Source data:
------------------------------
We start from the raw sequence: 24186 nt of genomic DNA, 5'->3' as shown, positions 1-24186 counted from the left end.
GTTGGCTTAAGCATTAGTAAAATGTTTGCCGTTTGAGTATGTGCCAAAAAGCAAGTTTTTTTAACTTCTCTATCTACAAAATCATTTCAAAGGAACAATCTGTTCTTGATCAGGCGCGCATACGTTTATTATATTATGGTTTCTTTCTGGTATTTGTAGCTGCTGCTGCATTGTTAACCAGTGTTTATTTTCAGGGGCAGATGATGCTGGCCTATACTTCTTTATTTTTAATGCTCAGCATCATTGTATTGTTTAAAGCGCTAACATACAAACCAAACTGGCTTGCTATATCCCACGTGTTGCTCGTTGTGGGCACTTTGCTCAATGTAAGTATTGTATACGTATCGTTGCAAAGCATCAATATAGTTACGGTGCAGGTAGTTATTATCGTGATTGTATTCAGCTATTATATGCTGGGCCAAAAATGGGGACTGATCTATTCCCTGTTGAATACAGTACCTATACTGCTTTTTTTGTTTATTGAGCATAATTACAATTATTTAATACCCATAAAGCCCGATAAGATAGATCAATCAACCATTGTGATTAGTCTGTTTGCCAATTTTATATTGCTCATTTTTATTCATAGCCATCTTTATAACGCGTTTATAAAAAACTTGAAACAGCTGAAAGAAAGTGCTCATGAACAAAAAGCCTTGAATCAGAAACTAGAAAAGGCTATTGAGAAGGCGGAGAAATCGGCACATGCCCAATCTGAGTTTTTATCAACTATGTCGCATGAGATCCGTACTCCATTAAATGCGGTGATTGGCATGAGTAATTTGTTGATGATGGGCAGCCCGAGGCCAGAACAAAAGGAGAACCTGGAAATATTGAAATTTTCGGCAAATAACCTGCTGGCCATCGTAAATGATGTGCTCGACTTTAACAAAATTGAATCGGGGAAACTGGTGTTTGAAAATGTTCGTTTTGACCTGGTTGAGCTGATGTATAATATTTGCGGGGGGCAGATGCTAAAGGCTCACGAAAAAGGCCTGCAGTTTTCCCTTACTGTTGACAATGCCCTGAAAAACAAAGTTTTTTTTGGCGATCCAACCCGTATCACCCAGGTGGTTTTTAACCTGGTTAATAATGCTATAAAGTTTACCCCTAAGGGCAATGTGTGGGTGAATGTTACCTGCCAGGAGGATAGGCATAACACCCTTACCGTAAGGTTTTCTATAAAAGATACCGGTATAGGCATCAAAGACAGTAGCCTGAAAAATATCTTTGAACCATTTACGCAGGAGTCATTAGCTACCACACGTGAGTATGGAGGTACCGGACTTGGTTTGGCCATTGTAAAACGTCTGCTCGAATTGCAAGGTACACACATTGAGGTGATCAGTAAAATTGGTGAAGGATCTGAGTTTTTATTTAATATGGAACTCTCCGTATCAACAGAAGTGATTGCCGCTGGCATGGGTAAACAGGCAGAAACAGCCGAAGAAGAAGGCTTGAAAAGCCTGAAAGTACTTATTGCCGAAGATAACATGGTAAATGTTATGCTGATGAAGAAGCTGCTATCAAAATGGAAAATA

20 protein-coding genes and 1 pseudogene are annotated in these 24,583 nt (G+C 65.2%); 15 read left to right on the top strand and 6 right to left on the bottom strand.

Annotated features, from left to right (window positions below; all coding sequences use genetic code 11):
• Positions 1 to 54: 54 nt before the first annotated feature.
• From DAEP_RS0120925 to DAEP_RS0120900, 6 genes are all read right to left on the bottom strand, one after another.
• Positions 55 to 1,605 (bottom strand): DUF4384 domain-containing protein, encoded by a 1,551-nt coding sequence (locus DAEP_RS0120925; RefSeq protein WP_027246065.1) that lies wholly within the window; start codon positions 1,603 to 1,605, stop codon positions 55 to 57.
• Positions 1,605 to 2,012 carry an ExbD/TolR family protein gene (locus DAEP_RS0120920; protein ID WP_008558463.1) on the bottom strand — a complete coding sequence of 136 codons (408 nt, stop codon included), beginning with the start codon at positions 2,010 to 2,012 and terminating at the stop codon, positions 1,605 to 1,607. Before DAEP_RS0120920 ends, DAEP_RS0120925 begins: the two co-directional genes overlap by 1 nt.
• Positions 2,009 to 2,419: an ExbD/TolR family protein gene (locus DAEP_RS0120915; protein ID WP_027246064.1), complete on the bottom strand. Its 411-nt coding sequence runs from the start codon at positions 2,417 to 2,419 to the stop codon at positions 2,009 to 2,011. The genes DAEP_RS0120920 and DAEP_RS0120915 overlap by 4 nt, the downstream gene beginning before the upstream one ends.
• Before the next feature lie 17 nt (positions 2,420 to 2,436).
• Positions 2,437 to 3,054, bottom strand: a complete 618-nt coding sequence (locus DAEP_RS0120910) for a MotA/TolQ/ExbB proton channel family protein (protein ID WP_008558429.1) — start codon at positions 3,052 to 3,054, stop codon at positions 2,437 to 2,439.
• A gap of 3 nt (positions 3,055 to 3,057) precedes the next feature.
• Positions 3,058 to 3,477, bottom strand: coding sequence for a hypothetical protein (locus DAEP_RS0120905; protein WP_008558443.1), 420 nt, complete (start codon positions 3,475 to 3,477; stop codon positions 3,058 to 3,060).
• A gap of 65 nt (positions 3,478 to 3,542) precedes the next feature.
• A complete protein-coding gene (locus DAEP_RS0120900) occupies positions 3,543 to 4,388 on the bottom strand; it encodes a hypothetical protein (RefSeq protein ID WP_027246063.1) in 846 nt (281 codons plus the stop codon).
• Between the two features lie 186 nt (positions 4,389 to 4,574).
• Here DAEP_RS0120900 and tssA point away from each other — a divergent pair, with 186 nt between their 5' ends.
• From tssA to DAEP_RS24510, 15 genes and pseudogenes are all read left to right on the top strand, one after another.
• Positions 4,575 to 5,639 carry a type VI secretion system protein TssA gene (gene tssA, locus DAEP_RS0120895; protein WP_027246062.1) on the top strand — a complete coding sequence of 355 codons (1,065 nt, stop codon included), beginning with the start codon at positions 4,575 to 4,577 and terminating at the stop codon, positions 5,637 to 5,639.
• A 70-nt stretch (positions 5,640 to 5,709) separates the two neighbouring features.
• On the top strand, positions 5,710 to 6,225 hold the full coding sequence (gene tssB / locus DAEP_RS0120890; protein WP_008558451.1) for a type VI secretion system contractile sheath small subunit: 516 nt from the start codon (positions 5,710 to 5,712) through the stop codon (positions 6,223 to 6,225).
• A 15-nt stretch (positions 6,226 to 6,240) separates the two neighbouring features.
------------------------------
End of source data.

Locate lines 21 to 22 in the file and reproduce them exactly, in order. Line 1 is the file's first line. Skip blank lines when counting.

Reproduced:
• On the top strand, positions 5,710 to 6,225 hold the full coding sequence (gene tssB / locus DAEP_RS0120890; protein WP_008558451.1) for a type VI secretion system contractile sheath small subunit: 516 nt from the start codon (positions 5,710 to 5,712) through the stop codon (positions 6,223 to 6,225).
• A 15-nt stretch (positions 6,226 to 6,240) separates the two neighbouring features.